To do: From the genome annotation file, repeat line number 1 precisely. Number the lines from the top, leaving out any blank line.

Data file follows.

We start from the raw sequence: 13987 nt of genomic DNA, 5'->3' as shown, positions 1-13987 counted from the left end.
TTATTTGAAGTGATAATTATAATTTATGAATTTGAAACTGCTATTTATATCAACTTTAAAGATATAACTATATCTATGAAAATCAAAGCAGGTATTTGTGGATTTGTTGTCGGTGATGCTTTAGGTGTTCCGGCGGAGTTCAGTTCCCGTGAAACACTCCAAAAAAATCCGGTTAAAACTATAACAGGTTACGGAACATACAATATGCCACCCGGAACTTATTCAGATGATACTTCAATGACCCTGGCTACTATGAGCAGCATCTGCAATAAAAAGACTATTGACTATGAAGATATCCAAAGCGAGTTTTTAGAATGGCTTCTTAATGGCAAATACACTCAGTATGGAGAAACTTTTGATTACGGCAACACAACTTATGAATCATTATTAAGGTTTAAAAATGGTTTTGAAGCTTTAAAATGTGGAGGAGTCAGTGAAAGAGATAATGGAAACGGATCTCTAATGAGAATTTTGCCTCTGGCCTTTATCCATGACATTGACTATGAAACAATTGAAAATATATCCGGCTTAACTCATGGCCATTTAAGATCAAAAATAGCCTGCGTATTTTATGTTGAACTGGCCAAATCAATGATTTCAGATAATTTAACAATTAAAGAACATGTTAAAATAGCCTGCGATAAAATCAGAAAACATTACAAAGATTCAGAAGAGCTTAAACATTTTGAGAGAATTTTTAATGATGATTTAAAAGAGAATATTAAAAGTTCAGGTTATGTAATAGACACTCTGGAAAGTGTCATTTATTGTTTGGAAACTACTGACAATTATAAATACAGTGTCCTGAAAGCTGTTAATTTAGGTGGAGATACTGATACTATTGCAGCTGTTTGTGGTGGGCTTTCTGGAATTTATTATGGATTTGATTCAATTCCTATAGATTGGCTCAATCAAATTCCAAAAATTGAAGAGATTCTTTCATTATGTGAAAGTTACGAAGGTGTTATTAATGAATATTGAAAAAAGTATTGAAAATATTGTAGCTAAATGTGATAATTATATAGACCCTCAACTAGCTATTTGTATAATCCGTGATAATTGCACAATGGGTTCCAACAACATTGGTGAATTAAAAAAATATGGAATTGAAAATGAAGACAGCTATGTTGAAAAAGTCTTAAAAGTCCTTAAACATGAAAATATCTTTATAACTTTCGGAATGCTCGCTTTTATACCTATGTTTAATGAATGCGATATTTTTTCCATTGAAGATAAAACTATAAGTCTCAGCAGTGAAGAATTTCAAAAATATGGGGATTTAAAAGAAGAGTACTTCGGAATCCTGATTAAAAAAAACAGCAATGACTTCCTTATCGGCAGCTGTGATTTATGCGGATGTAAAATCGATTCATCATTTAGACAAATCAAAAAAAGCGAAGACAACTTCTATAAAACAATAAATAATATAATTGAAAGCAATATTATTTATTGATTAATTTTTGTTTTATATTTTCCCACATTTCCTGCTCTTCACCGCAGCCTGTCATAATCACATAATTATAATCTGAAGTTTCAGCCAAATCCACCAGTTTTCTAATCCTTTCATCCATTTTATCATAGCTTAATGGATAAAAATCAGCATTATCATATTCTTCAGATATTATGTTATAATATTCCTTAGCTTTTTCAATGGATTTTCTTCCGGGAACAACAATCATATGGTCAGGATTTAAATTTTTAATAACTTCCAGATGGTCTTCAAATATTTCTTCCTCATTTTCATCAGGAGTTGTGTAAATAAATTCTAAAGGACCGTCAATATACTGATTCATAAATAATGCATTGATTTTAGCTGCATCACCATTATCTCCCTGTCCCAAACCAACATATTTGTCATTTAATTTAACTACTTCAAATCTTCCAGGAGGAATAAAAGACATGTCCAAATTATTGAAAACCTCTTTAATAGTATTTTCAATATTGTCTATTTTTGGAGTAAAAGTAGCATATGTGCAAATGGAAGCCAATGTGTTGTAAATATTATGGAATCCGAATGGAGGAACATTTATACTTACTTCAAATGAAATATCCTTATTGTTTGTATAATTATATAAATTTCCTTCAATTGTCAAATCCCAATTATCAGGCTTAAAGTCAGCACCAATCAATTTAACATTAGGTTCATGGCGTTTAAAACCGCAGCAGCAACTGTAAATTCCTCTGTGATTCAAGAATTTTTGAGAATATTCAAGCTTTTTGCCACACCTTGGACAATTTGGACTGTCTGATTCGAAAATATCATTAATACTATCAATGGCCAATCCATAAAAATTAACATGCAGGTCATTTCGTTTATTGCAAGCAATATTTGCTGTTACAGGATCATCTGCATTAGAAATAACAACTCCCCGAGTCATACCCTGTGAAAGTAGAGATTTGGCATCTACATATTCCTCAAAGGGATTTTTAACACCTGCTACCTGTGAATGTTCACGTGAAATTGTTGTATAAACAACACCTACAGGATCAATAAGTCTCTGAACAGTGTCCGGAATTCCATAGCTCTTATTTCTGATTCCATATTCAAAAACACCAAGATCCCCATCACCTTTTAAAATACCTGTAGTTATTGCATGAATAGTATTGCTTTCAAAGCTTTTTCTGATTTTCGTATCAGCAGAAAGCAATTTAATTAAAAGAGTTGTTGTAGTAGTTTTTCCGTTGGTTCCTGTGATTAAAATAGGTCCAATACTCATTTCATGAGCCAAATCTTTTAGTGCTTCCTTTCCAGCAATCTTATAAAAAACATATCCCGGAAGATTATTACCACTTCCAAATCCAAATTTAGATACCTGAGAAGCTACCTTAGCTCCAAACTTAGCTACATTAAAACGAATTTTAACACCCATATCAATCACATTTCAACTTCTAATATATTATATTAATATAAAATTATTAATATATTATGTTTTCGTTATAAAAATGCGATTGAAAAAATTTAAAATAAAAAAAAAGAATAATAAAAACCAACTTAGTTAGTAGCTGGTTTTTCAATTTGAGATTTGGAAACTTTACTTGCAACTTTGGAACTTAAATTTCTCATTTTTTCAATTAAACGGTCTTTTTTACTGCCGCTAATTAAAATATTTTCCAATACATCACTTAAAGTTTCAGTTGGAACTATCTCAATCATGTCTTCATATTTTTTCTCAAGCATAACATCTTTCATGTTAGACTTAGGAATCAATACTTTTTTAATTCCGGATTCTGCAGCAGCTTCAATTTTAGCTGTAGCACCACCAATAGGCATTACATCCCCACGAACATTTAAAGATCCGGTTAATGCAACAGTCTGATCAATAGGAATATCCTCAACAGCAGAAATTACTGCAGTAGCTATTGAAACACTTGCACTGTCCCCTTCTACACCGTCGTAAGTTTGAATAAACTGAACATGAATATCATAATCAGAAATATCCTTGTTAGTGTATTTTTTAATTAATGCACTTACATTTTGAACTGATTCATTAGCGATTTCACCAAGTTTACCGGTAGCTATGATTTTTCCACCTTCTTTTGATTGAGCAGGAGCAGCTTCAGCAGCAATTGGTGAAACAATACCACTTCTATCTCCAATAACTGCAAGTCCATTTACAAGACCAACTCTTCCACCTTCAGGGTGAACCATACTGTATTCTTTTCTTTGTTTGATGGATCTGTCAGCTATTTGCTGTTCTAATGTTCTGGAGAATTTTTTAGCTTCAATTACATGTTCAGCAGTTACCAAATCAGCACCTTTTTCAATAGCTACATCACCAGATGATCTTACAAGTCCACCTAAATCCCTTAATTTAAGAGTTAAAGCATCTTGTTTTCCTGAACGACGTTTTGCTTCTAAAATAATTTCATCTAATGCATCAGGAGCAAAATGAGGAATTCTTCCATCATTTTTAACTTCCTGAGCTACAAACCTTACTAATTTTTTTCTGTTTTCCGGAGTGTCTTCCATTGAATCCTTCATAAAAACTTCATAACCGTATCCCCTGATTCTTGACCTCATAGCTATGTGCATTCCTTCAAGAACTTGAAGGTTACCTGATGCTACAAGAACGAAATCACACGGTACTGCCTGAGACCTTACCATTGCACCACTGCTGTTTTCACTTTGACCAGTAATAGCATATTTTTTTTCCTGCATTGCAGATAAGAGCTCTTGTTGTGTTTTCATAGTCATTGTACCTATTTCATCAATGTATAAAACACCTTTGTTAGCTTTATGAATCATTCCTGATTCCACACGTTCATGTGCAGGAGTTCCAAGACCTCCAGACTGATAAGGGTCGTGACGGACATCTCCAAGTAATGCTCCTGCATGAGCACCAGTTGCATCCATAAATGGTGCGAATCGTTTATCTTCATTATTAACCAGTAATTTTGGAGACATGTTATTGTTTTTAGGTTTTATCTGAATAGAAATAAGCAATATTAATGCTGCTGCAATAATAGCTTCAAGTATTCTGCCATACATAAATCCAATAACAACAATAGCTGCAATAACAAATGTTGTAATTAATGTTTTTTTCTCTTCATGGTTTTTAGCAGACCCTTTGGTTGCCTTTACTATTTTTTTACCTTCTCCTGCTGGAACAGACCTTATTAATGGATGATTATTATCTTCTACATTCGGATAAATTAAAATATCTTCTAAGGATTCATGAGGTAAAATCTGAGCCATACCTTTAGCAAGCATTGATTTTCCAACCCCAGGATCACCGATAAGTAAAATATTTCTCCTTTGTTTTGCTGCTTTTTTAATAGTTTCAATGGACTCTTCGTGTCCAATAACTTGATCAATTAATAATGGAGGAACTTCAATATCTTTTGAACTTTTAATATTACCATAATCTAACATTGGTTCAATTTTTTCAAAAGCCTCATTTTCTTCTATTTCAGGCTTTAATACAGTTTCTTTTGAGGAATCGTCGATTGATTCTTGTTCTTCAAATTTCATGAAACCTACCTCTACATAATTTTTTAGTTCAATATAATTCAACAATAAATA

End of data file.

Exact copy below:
We start from the raw sequence: 13987 nt of genomic DNA, 5'->3' as shown, positions 1-13987 counted from the left end.